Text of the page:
Balloon 717 was kept busy during 2012, being one of the first choice heritage cars for use in bad weather. This included numerous illumination tours, particularly during the last week of the main season when it ran daily as part of an increased output.

The Western Train 733+734 ran occasionally on the heritage service in the summer, although it suffered from a number of breakdowns. Its trolley proved especially problematic, leading to it being towed in on several occasions. However, this didn’t stop the Train from running most nights during the illuminations when it proved as popular as ever, although the change of starting point for the tours meant that it had to perform a complicated shunt move each day to ensure that it arrived at Pleasure Beach facing the right way!

‘HMS Blackpool’ 736 was used quite frequently in the spring as an attractive fully enclosed car for the heritage tours. Although this was criticised by some enthusiasts, the use of the Frigate in daylight was a great novelty to many people. During the illuminations (1st September to 4th November) it is thought to have run every night and proved extremely reliable throughout the year.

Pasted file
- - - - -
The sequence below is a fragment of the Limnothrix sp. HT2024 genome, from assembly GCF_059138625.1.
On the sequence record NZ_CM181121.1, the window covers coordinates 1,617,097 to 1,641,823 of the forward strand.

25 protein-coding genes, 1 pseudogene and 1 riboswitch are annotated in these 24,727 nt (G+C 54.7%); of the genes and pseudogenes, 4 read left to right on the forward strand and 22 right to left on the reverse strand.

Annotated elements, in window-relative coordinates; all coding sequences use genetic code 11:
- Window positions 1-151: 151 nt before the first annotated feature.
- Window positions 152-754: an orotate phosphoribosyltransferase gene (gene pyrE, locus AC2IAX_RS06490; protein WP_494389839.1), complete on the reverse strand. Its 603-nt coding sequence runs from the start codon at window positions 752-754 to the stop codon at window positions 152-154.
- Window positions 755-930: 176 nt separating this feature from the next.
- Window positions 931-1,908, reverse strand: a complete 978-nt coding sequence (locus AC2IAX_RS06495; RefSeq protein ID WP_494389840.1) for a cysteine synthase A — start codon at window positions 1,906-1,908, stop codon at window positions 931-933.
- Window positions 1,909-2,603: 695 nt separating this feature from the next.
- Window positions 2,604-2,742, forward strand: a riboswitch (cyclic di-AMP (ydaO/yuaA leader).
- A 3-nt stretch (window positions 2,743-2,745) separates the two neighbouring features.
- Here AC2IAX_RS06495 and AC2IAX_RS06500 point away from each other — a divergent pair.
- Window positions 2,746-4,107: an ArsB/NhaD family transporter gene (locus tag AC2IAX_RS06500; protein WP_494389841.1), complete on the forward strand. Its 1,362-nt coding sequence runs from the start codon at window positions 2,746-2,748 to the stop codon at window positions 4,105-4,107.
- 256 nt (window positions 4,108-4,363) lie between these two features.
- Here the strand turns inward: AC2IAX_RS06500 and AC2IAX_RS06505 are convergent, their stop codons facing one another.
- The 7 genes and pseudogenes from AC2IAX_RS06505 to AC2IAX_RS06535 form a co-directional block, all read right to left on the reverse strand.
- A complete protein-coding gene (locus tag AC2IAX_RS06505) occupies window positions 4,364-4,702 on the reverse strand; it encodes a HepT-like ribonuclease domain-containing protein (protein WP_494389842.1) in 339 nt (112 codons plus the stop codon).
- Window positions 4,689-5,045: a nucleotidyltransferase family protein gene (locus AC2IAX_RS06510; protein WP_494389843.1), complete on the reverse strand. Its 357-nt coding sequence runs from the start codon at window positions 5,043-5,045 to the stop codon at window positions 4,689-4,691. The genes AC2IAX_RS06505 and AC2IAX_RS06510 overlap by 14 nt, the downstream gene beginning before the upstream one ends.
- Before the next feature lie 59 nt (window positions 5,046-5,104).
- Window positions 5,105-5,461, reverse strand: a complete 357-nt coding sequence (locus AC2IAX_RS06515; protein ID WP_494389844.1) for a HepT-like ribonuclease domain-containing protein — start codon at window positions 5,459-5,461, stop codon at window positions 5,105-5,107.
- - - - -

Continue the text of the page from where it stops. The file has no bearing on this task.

Illuminated Trawler 737 was used for testing before the tramway re-opened, before it and the Frigate carried passengers on 6th April when poor weather saw them sent out as replacements for other older trams. 737 then saw semi-regular use until the lights switched on, and then it too ran nearly every night up to November 4th.

Other trams retained for the heritage fleet, including Boat 602, Coronation 660 and Twin Set 675+685, failed to run during 2012 but should do so at some point in the future. It remains to be seen whether any of these trams will receive the required work to enable them to run this year, but 2012 has showed that the Blackpool tramway remains full of surprises, and so just about anything is possible!

Undoubtedly one of the stars of the heritage fleet in 2012 was Boat 230 (ex-604), seen here at Pleasure Beach in between trips on a typically dull August day! (Photo by Andrew Waddington)


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22 Responses to Blackpool’s heritage fleet – a look back at 2012

  1. Ian Robinson says:

    What Blackpool Transport might consider for the future of running Heritage Trams is to publish (on their website) which trams are expected to run on a given day. This might at first appear to be difficult but if one considers that they probably would like to give each tram a run on a regular basis it might not be too difficult to arrange.